How warm has it been up there?
Scotland recorded the highest temperature seen anywhere in the British Isles in all of August on Wednesday when the village of Tyndrum in the Highlands recorded 27.2C after a sizzling week of summer weather.
What’s more, the UK Met Office says Scotland can expect another 10-day stretch of sunny weather going forward, with temperatures remaining in the mid-to-low twenties in the northwest and west.
“It’s very rare in this country that the 10-day forecast is as straight as this,” said Met Office forecaster Aiden McGivern. “High pressure, not much rain, some sunny spells and around average temperatures for this time of year.
“There will be some warmth around, especially in the north west. Wednesday is likely to be the peak of the warm weather. That leads us into the weekend with the cooler air flow coming in from east and north east. But it will always be cooler in the east and warmer in the north west.”
McGivern attributed the uncharacteristically balmy conditions to a “rare” high pressure front sitting over Scotland and Northern Ireland.
“It’s shaped like the Greek letter Omega, rising over the UK,” he explained. “This is called an Omega block and it blocks unsettled weather and it blocks progression.”
The Omega block is essentially loitering over central Scotland and driving away stormy weather fronts drifting in from the Atlantic, so that they skirt around its northern coasts towards Scandinavia and northern Europe, almost as if in a defensive manoeuvre.
The Met Office has meanwhile said in a statement that Scotland’s mean temperature so far this summer has been 13.8C, which it considered “notably warm”.
Western Scotland has also experienced less rain than average, recording just 62 per cent of its average rainfall for the season at 188.1mm, while Wales has seen 66 per cent less than average.
Northern Ireland has also been enjoying a more sweltering summer than usual, recording a mean temperature of 15C and its all-time highest temperature in July when the mercury hit 31.4C in Armagh.
That is not to say it has all been ice creams and suntan lotion north of the border.
One of The Independent’s Edinburgh-based correspondents reminds us that the Scottish capital was hit by a half a month’s rainfall in one hour in July - with flash flooding also striking Glasgow - and complains of “multiple days of very chilly sea mist engulfing the town”.
What about England?
By contrast, Scotland’s southern neighbour has suffered one of the dreariest August’s in living memory, grey and overcast in the south and July’s heatwave long forgotten.
“This summer has certainly been unremarkable and pretty bland. It’s not going to be remembered for warmth,” Met forecaster Steven Keates told The Sun.
London has been particularly dismal, suffering 220.2mm of rain over the summer months - or 48 per cent more rainfall than the long-term average for the season - resulting in flash flooding, the forced closure of several Tube stations and some extraordinary footage uploaded to social media.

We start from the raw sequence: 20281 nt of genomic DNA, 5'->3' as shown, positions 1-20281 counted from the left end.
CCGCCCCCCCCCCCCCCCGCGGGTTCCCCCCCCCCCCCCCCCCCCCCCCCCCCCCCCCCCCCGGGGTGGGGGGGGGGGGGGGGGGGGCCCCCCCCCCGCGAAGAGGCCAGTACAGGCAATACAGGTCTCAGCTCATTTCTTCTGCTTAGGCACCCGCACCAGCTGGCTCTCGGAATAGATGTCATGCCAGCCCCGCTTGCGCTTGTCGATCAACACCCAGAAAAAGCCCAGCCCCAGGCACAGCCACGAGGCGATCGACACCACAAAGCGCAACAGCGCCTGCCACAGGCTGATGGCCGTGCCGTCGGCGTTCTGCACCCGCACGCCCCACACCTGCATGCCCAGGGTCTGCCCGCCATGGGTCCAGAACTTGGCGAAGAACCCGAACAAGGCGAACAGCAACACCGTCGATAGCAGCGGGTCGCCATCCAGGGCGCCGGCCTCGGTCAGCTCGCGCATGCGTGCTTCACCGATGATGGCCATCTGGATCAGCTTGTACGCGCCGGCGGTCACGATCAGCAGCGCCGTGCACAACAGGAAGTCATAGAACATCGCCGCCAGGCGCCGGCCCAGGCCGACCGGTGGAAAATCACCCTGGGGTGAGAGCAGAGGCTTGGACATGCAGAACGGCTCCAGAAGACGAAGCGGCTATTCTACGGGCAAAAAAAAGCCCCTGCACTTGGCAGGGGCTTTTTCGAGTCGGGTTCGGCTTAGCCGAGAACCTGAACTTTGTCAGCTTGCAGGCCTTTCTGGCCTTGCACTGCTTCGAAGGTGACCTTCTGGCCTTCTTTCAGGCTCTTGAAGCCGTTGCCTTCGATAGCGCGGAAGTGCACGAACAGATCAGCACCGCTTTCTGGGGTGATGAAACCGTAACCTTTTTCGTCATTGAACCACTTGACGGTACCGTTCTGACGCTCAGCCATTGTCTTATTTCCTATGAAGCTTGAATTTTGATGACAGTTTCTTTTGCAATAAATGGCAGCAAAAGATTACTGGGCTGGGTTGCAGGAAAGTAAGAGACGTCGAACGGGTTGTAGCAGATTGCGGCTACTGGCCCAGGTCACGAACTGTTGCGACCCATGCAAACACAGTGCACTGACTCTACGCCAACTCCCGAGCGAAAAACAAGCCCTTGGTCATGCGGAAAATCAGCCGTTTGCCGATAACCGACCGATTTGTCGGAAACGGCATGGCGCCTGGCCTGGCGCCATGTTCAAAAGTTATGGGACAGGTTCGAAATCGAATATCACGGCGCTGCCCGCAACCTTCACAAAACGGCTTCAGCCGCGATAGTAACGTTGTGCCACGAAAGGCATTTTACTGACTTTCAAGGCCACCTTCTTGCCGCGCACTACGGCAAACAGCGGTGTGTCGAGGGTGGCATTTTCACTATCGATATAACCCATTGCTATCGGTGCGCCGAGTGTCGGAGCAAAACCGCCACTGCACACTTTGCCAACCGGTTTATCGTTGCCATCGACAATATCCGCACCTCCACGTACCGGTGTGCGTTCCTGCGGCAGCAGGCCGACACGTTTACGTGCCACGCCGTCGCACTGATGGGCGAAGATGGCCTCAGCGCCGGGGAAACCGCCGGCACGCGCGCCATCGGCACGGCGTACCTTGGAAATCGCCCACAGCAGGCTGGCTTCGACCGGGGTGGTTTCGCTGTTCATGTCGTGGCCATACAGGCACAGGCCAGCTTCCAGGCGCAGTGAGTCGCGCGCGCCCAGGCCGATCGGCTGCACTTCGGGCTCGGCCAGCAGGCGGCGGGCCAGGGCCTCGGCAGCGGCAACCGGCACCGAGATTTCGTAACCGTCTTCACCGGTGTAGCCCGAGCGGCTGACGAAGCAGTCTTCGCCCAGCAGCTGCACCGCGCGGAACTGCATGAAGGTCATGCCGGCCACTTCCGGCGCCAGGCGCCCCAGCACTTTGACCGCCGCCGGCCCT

Hampshire endured 245.2mm or 49 per cent more than average, according to the Met Office’s data, while Surrey saw 240.3mm or a 54 increase and West Sussex 250.9mm or 52 per cent more than usual.
“Some of the flooding seen in London in July has seen some individual stations report almost twice their normal summer rainfall,” Dr Mark McCarthy of the National Climate Information Centre told Sky News.
“But the north and west of the country has experienced plenty of sunshine through June and July, although most of the country has been duller than average through August.”
Surprisingly, for all that, the UK’s mean temperature is actually up one degree centigrade higher than average at 15.4C, according to the Met Office’s figures.
Why are we asking this now?
While the warmer summer weather will be welcomed by many Scots emerging from lockdown to enjoy the beautiful mountains, forests, lochs and glens at their most splendid, the increases in average temperatures across the British Isles again points to the climate emergency and the global heating the planet must address now to avert future catastrophe.
Glasgow will host the Cop26 climate summit of world leaders in November, an event being billed by activists and campaigners as a last chance for governments to come together and agree a meaningful collective action plan to rein in greenhouse gas emissions and pollution, prevent environmental destruction and promote renewable energy sources.
Groups like Extinction Rebellion - currently taking part in two weeks of demonstrations in London - are doing their utmost to draw attention to the crisis but it is our political leaders who must now pick up the baton and instigate real change on a global scale if we are to restabilise our atmosphere and avoid untold chaos.